Scientists are sure that to determine whether a person is lying to you, the details of his story will help.

To do this, it is not necessary to connect the interlocutor to a lie detector or follow his gestures and facial expressions. It is enough to listen to what he says.

It is really very difficult to figure out a person who is lying. You can, of course, look to see if the eyes are moving, if the person pauses in speech, if he wrings his fingers - these features are considered typical for a liar. But everything is individual: one will behave this way in general in any situation, the other will spin tall tales with an absolutely deadpan look.

“For the most part, people cannot correctly evaluate all the “hints” in a short period of time, and even more so draw accurate conclusions based on them whether a person is lying or not,” says Dutch psychologist Bruno Verschuer. - They knock down the analyzing and firmly entrenched in the brain stereotypes about the appearance, the appearance of the "suspect". They can be even more confusing."

How to know if a person is lying to you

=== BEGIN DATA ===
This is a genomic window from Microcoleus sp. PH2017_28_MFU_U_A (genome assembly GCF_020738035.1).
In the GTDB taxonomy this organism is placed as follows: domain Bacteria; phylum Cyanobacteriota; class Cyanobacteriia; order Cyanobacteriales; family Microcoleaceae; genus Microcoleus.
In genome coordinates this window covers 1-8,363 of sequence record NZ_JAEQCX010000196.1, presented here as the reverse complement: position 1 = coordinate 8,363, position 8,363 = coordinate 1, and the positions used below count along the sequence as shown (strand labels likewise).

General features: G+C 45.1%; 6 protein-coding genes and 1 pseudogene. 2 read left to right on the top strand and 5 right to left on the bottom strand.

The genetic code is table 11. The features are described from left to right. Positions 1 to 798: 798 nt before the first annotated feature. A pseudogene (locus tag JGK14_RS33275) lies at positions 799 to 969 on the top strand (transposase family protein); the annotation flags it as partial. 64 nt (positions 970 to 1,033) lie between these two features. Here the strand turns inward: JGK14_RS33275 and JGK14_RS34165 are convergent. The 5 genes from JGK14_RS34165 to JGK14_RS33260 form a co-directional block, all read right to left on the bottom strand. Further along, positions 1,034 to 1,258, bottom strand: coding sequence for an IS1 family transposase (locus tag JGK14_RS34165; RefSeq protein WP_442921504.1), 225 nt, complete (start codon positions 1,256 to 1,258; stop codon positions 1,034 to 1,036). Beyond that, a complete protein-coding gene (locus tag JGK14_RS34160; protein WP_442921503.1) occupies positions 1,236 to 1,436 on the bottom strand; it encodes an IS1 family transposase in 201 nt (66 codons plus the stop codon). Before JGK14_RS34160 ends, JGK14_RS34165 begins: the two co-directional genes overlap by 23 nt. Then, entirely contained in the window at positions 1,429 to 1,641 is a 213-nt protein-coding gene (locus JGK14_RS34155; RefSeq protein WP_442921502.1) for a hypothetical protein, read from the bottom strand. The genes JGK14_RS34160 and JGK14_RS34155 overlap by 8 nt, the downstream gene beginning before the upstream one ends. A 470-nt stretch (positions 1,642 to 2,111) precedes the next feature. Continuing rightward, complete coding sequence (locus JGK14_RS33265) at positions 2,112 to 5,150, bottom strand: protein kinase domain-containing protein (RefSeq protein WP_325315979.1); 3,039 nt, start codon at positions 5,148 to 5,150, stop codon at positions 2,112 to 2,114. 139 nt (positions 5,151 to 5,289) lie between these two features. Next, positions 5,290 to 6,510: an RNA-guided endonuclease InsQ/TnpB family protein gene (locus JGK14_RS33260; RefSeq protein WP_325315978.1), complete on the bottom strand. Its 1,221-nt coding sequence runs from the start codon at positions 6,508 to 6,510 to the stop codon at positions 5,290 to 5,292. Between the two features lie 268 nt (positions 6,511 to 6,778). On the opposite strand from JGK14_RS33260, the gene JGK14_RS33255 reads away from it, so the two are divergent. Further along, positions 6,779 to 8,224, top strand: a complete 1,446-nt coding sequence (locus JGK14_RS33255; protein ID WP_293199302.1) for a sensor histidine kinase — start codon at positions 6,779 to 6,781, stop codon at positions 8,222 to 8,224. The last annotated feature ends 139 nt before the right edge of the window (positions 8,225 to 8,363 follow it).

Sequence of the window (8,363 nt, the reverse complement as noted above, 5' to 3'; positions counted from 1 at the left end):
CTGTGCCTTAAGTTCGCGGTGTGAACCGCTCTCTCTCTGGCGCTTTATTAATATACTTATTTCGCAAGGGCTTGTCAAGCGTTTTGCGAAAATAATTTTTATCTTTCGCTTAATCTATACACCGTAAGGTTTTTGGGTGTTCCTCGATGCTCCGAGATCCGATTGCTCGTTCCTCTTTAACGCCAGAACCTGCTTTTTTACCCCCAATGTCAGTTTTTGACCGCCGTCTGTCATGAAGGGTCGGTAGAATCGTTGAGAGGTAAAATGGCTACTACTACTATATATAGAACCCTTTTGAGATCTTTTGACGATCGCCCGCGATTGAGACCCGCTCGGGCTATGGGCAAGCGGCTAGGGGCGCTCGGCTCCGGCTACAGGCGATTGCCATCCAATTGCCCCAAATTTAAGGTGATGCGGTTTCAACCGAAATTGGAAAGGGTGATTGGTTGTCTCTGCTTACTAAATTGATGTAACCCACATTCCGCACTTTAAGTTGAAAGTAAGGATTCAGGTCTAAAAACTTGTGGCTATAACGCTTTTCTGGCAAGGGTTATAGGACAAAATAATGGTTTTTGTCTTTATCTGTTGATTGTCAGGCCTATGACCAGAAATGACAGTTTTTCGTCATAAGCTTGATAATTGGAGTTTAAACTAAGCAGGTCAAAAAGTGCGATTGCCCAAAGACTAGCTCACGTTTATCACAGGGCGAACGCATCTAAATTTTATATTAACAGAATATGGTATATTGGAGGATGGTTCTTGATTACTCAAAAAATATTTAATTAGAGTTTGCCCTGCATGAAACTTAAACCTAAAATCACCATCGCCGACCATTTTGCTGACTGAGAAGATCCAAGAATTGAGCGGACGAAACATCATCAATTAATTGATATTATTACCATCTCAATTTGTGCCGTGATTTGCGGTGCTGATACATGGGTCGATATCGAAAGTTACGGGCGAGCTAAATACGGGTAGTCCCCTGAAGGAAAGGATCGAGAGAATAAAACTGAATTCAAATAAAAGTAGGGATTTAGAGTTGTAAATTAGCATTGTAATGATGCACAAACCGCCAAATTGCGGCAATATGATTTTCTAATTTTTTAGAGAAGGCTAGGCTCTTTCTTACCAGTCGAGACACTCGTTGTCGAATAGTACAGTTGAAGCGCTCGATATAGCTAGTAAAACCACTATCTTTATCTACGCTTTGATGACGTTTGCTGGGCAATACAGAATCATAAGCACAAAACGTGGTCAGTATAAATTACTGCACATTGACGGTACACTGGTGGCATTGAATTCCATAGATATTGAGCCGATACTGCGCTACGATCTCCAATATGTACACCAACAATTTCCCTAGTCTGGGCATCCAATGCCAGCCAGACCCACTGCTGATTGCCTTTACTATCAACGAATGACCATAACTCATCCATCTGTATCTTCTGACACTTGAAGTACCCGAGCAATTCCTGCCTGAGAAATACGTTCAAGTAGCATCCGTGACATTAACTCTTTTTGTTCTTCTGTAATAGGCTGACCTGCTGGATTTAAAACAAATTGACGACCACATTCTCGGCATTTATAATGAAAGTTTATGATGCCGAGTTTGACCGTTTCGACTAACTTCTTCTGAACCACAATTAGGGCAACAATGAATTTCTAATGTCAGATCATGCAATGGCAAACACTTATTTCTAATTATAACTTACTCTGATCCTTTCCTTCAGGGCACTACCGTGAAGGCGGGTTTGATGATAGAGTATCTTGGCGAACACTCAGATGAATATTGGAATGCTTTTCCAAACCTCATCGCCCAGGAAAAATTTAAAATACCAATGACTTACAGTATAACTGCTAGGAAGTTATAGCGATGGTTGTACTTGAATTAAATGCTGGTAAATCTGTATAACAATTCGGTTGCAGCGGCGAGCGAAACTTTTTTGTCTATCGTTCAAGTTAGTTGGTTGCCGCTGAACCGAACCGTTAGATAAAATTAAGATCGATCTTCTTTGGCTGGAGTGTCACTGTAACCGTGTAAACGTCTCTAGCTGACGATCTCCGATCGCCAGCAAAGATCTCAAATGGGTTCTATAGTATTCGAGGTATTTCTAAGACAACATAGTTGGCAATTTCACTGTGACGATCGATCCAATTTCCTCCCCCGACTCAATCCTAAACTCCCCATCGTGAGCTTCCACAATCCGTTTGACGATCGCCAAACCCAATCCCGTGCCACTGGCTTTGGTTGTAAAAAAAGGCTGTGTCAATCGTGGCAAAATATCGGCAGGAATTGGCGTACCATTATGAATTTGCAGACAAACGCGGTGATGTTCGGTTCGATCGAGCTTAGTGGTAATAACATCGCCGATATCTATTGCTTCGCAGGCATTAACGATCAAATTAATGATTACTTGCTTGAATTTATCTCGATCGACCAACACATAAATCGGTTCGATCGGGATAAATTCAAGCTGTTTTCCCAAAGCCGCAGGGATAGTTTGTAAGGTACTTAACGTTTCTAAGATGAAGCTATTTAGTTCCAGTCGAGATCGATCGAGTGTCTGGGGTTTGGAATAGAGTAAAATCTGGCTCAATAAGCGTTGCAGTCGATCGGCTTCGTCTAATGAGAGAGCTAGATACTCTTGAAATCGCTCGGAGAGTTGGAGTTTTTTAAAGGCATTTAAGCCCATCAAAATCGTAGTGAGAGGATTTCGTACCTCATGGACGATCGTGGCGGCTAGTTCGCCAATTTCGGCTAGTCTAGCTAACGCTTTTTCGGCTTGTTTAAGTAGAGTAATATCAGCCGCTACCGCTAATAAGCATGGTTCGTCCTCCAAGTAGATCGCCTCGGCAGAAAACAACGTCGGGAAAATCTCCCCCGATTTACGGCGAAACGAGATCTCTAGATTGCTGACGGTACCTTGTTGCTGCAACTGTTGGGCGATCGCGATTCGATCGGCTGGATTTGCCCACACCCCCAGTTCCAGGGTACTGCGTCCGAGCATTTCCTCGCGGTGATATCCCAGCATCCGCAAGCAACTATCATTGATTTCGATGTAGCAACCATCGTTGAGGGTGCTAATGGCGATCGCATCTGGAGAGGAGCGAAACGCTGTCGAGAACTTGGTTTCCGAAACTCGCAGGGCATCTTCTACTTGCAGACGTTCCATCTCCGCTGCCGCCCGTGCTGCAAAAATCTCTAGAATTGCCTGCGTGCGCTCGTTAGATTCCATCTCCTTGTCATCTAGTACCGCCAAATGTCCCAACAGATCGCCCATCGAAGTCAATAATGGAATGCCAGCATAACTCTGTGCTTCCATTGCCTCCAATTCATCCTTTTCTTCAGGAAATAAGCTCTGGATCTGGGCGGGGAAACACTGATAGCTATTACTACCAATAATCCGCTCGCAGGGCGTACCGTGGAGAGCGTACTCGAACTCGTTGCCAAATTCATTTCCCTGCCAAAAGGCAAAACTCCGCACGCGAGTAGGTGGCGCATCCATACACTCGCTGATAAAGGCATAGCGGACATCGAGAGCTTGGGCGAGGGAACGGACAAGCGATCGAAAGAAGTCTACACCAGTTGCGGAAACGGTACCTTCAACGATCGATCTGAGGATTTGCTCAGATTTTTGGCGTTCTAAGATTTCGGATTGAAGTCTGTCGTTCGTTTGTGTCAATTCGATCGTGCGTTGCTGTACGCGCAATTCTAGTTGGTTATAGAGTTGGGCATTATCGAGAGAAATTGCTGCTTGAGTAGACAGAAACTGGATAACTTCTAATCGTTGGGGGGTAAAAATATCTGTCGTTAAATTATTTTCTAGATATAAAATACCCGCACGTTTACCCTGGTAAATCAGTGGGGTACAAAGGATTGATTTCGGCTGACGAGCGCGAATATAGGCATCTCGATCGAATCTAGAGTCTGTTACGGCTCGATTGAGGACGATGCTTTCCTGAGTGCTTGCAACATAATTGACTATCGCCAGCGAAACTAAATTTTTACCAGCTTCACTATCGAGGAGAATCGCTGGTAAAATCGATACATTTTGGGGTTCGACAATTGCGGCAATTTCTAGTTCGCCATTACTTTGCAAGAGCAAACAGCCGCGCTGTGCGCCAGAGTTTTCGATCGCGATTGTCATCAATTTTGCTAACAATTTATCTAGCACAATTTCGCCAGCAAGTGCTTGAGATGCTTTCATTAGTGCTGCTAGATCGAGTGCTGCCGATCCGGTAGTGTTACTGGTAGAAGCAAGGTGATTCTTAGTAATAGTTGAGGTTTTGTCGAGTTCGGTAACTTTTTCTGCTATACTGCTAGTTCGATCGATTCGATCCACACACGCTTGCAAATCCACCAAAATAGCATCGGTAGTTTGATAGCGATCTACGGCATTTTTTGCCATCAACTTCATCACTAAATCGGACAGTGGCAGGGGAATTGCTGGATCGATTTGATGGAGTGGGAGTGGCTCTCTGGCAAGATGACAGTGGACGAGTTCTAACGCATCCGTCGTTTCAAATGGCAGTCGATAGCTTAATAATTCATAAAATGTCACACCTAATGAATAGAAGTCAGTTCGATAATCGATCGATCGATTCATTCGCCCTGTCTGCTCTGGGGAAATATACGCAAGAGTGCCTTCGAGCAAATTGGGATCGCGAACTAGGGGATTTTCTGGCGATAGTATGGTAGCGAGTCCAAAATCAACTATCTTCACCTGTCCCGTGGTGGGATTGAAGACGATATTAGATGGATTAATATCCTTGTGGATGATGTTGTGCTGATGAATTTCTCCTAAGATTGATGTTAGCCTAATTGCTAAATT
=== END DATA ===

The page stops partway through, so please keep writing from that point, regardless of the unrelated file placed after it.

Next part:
Dr. Verschuer became the lead author of a study in which he and colleagues investigated the effectiveness of yet another method for calculating lies. In an article published in the authoritative journal Nature Human Behavior, scientists argue that the first thing to pay attention to is the amount of detail in a story.

Psychologists came to this conclusion as a result of the experiment. Its participants - and this is almost 1.5 thousand people - had to study several written and video stories about how students spent their day. And then guess which of the young people is lying and who is not. The only thing that was asked of those who guessed was to focus on the level of detail in these stories.

Those who did not listen to the scientists and chose the deceivers purely intuitively were wrong in almost all cases.

But those who really concentrated on the amount of detail: descriptions of the place, action, objects, events and their time frames distinguished the truth from lies with an accuracy of 80%.

“When we proposed focusing only on the details of students' stories, people were almost always able to distinguish lies from the truth,” the Dutch psychologists said. “When a person lies, they are more likely to add details to their lies in order to increase their level of credibility.”

Simply put, excessive detail in the story should alert - a person gives out too many details to make his story look more reliable. But in ordinary life, he is unlikely to speak that way, because - unlike a liar - he does not have to worry about being believed.